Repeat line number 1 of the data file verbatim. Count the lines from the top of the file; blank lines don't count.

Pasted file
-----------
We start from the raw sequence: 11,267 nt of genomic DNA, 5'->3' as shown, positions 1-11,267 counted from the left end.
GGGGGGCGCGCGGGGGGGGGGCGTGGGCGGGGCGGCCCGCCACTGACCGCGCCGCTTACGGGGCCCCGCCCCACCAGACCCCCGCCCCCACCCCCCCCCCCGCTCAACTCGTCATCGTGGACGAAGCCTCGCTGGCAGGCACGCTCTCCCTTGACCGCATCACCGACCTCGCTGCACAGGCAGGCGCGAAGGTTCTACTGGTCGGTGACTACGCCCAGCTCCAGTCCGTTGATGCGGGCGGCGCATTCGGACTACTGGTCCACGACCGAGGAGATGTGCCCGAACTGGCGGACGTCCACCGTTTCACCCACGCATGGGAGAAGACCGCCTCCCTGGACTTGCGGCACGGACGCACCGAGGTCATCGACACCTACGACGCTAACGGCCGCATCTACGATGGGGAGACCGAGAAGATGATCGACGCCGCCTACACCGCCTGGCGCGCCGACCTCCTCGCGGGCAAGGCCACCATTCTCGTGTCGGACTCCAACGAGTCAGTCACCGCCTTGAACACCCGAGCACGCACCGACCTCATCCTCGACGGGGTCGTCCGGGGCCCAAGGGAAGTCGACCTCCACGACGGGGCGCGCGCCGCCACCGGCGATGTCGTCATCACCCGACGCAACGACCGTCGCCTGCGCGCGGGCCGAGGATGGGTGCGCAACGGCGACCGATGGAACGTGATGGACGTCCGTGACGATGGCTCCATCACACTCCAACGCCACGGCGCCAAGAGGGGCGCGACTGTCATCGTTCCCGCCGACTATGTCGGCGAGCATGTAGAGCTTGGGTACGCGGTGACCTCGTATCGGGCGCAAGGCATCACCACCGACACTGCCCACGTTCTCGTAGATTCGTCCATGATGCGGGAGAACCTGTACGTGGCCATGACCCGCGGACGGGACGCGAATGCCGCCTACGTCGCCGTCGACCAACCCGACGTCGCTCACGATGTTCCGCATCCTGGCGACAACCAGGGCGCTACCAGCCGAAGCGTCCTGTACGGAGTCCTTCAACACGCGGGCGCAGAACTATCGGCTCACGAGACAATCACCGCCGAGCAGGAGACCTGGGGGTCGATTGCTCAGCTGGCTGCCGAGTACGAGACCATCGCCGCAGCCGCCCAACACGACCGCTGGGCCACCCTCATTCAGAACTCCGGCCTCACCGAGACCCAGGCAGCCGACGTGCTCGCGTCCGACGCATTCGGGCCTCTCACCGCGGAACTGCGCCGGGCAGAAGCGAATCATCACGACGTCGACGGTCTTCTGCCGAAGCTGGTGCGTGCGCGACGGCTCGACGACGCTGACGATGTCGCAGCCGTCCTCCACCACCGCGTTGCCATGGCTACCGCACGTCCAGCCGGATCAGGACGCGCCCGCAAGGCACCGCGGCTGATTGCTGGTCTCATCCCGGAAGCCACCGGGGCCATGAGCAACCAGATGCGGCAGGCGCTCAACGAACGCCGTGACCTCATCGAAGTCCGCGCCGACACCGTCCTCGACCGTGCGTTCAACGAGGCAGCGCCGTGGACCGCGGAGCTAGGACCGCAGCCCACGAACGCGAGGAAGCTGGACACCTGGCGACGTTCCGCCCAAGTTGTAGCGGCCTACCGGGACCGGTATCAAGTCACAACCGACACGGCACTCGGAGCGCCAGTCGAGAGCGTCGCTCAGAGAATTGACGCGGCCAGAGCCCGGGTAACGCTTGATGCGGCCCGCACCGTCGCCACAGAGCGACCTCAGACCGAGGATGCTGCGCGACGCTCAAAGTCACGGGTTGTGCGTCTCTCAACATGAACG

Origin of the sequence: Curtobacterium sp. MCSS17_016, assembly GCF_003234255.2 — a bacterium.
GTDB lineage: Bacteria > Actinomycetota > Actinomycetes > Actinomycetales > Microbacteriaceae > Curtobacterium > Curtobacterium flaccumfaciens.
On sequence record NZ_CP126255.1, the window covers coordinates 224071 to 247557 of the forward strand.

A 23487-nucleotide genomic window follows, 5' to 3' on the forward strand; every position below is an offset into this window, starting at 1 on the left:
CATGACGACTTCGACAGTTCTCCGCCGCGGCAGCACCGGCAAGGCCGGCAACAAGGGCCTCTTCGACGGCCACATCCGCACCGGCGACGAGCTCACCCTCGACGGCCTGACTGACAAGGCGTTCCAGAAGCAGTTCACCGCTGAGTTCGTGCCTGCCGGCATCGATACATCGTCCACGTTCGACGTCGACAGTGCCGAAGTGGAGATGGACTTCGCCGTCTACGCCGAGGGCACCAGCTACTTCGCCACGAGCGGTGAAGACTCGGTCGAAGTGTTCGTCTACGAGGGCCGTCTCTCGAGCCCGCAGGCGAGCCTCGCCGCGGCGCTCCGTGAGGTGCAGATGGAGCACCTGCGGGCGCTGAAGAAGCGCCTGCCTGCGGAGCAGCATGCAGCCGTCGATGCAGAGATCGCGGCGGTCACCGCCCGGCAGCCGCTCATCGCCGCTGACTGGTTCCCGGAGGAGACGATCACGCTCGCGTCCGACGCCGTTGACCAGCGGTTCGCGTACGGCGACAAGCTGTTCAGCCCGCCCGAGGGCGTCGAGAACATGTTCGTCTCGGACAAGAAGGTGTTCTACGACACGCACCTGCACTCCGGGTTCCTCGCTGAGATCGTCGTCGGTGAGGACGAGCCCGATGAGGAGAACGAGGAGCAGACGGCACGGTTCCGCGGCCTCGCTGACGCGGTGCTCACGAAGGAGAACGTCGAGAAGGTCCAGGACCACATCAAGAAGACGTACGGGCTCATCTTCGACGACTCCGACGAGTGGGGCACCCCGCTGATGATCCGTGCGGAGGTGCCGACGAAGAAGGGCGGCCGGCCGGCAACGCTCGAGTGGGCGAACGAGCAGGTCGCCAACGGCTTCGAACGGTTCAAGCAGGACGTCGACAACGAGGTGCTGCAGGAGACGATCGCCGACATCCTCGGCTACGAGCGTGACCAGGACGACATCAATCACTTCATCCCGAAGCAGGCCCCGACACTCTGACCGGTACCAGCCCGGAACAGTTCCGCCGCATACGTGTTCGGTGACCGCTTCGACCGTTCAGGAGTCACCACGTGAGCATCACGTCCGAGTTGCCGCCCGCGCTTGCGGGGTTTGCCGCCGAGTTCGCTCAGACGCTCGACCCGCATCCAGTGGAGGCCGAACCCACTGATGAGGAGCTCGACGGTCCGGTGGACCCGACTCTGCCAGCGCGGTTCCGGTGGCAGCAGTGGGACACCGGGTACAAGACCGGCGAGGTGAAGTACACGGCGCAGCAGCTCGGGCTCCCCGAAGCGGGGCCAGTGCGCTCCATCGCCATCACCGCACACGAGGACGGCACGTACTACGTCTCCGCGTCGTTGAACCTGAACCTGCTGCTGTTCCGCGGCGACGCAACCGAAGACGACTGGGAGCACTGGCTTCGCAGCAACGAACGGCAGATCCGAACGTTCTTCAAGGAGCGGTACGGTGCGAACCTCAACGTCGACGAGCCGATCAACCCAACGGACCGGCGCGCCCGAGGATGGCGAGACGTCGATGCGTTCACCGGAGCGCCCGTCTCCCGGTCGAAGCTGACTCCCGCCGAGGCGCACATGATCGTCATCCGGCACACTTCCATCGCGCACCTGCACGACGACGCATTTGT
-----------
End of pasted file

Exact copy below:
We start from the raw sequence: 11,267 nt of genomic DNA, 5'->3' as shown, positions 1-11,267 counted from the left end.